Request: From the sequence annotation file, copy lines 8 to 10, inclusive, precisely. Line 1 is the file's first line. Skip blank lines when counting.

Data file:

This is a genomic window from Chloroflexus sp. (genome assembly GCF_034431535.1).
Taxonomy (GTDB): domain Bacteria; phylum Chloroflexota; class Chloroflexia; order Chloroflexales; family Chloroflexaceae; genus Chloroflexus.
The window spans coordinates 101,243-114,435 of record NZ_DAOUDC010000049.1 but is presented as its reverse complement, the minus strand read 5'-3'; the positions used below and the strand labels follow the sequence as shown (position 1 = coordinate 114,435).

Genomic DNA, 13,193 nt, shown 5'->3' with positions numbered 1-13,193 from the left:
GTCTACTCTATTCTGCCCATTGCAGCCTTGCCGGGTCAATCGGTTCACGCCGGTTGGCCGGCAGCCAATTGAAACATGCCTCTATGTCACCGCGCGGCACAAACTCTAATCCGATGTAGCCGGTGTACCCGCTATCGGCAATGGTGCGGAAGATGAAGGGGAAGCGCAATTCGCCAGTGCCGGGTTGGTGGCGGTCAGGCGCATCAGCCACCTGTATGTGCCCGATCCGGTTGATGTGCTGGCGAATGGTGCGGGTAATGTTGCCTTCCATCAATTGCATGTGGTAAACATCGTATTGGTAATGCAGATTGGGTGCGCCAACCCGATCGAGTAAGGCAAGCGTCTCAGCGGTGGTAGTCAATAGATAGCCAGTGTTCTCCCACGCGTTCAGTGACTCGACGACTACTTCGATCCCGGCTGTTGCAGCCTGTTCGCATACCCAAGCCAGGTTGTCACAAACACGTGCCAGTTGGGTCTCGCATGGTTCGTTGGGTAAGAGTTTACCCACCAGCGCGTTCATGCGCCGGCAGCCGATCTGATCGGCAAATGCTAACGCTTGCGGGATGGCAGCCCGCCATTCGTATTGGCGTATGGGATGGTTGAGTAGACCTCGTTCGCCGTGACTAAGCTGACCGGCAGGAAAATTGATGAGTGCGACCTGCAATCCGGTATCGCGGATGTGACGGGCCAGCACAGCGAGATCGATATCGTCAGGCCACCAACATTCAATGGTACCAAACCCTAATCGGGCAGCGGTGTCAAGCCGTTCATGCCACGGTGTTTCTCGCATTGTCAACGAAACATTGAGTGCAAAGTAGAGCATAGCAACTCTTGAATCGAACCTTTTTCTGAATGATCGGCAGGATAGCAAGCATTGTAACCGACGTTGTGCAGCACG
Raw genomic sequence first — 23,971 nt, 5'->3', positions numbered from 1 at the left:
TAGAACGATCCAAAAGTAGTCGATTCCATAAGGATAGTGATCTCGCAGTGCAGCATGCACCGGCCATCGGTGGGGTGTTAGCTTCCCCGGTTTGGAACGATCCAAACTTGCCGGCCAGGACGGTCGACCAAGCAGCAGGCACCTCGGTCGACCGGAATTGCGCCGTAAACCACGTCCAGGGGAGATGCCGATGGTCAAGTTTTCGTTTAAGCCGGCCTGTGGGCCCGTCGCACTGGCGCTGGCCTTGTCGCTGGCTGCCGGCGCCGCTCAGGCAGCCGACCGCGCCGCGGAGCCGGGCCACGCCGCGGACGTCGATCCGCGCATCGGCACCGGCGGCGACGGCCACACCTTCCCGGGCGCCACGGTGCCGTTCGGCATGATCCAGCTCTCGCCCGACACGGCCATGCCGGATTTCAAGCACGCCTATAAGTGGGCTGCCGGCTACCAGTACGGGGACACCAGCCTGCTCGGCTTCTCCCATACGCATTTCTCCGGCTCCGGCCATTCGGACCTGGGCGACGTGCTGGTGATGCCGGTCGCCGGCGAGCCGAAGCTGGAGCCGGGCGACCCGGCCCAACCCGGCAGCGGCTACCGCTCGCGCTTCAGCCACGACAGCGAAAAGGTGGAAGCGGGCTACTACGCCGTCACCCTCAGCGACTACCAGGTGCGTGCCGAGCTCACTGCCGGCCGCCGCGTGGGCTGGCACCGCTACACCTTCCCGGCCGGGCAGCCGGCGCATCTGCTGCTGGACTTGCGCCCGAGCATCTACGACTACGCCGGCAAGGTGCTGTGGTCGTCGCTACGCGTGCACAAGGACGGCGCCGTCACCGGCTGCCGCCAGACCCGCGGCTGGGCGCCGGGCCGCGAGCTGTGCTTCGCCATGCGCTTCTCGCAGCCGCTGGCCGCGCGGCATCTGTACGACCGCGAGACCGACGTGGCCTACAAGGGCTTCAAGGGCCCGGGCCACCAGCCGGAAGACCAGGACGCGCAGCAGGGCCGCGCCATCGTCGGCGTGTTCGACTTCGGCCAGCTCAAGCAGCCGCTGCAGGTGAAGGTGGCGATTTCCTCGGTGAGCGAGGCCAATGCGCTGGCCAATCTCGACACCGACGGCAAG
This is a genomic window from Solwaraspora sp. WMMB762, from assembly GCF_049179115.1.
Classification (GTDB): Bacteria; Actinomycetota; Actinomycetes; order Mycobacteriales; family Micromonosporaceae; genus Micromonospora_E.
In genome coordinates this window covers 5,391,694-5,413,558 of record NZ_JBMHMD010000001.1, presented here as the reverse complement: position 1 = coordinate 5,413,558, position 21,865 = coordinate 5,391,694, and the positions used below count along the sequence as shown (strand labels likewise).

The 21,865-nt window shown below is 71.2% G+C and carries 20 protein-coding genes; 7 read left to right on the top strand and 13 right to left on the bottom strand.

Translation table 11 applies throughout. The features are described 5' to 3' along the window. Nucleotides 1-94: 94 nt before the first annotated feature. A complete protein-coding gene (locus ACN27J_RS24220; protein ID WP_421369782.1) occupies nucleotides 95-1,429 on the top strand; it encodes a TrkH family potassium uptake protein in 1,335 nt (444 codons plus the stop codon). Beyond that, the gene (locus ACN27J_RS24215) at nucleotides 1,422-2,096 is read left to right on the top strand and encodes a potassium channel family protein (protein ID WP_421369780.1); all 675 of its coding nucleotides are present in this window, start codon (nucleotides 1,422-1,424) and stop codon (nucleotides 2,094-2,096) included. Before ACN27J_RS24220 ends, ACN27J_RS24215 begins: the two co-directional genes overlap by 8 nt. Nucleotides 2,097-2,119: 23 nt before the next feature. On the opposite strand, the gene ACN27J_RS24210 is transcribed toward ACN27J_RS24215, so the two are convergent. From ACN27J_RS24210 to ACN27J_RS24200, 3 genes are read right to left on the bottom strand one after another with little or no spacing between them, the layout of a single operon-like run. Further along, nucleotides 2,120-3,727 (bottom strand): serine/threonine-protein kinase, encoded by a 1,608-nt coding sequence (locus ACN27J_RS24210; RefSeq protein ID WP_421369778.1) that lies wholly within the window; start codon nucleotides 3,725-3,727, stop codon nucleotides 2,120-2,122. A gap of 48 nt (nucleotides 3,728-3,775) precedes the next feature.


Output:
This is a genomic window from Solwaraspora sp. WMMB762, from assembly GCF_049179115.1.
Classification (GTDB): Bacteria; Actinomycetota; Actinomycetes; order Mycobacteriales; family Micromonosporaceae; genus Micromonospora_E.
In genome coordinates this window covers 5,391,694-5,413,558 of record NZ_JBMHMD010000001.1, presented here as the reverse complement: position 1 = coordinate 5,413,558, position 21,865 = coordinate 5,391,694, and the positions used below count along the sequence as shown (strand labels likewise).